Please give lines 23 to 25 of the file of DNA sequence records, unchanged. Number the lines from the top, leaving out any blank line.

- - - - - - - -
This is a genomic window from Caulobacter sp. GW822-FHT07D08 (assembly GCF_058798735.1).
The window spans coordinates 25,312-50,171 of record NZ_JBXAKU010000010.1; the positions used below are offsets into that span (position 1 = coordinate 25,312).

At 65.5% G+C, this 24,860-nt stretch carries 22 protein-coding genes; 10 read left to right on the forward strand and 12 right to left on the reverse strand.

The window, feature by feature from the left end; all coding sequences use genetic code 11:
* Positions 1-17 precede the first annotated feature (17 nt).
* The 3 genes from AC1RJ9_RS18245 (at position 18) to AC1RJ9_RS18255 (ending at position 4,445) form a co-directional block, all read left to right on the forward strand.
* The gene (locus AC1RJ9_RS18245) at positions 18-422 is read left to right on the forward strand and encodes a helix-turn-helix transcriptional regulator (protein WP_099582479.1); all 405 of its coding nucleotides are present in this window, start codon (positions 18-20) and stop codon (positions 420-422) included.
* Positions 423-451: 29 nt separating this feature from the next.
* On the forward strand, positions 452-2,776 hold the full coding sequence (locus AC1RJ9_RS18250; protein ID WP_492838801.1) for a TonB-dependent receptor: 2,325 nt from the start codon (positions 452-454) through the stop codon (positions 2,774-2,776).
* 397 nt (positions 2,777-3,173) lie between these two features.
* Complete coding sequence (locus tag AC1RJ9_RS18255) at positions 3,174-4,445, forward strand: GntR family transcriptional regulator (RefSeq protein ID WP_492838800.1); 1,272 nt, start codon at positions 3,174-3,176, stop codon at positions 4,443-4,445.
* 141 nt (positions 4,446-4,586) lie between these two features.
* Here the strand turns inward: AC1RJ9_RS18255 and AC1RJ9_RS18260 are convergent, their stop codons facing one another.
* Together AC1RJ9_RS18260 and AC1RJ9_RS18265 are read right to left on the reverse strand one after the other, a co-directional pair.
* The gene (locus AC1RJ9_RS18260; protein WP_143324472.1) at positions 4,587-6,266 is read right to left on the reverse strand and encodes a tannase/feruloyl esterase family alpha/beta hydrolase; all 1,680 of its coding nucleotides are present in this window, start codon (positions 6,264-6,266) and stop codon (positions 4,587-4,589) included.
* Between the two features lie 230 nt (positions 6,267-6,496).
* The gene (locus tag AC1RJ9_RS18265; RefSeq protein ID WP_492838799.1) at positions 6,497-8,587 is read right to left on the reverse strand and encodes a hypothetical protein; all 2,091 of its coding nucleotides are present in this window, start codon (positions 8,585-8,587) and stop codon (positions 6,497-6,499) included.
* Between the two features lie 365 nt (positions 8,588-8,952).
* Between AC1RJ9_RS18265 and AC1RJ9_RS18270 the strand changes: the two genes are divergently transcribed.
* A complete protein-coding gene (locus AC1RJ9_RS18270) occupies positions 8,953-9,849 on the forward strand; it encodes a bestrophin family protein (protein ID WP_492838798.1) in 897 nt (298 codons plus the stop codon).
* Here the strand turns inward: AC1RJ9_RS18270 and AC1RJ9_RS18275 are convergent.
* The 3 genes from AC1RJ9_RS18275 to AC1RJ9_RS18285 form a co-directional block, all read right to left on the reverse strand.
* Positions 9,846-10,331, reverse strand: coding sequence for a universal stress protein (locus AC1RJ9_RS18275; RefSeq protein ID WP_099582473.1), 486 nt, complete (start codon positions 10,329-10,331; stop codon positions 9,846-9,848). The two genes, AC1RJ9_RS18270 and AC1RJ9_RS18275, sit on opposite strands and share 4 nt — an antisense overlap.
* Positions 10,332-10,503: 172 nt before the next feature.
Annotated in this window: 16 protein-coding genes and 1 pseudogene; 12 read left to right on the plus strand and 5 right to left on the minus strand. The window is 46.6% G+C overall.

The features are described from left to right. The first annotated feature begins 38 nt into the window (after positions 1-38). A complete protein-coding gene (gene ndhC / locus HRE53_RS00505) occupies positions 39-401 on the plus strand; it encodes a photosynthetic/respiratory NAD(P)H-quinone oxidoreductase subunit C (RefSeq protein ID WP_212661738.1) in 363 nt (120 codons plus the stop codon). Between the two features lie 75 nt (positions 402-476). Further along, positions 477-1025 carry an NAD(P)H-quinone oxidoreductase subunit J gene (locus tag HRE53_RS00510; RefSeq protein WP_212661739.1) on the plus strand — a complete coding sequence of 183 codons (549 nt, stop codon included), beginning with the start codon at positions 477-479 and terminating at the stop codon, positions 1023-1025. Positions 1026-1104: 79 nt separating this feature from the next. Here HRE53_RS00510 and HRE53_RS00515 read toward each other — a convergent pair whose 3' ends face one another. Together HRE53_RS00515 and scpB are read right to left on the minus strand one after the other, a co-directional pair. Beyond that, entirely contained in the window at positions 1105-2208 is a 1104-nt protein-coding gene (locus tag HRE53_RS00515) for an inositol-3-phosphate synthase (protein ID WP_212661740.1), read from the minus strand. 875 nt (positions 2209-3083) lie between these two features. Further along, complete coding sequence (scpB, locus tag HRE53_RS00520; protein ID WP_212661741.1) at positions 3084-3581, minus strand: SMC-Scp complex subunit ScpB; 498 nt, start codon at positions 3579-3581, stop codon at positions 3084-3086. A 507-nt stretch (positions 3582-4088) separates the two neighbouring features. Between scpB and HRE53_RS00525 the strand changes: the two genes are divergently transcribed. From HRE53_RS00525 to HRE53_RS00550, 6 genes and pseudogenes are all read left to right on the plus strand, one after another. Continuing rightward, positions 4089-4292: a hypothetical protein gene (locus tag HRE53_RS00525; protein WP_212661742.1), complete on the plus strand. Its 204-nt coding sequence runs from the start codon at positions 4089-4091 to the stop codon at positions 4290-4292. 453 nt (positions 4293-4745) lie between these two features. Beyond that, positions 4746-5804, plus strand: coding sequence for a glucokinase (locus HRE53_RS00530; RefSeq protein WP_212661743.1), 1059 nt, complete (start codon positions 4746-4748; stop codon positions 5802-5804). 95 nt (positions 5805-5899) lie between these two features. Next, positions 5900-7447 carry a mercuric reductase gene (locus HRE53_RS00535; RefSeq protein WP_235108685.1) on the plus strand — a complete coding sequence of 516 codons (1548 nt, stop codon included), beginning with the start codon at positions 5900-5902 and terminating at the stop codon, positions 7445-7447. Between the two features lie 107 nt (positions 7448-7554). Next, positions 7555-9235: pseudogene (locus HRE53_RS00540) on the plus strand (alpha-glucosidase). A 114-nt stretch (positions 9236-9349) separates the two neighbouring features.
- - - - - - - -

* Positions 9,846-10,331, reverse strand: coding sequence for a universal stress protein (locus AC1RJ9_RS18275; RefSeq protein ID WP_099582473.1), 486 nt, complete (start codon positions 10,329-10,331; stop codon positions 9,846-9,848). The two genes, AC1RJ9_RS18270 and AC1RJ9_RS18275, sit on opposite strands and share 4 nt — an antisense overlap.
* Positions 10,332-10,503: 172 nt before the next feature.
Annotated in this window: 16 protein-coding genes and 1 pseudogene; 12 read left to right on the plus strand and 5 right to left on the minus strand. The window is 46.6% G+C overall.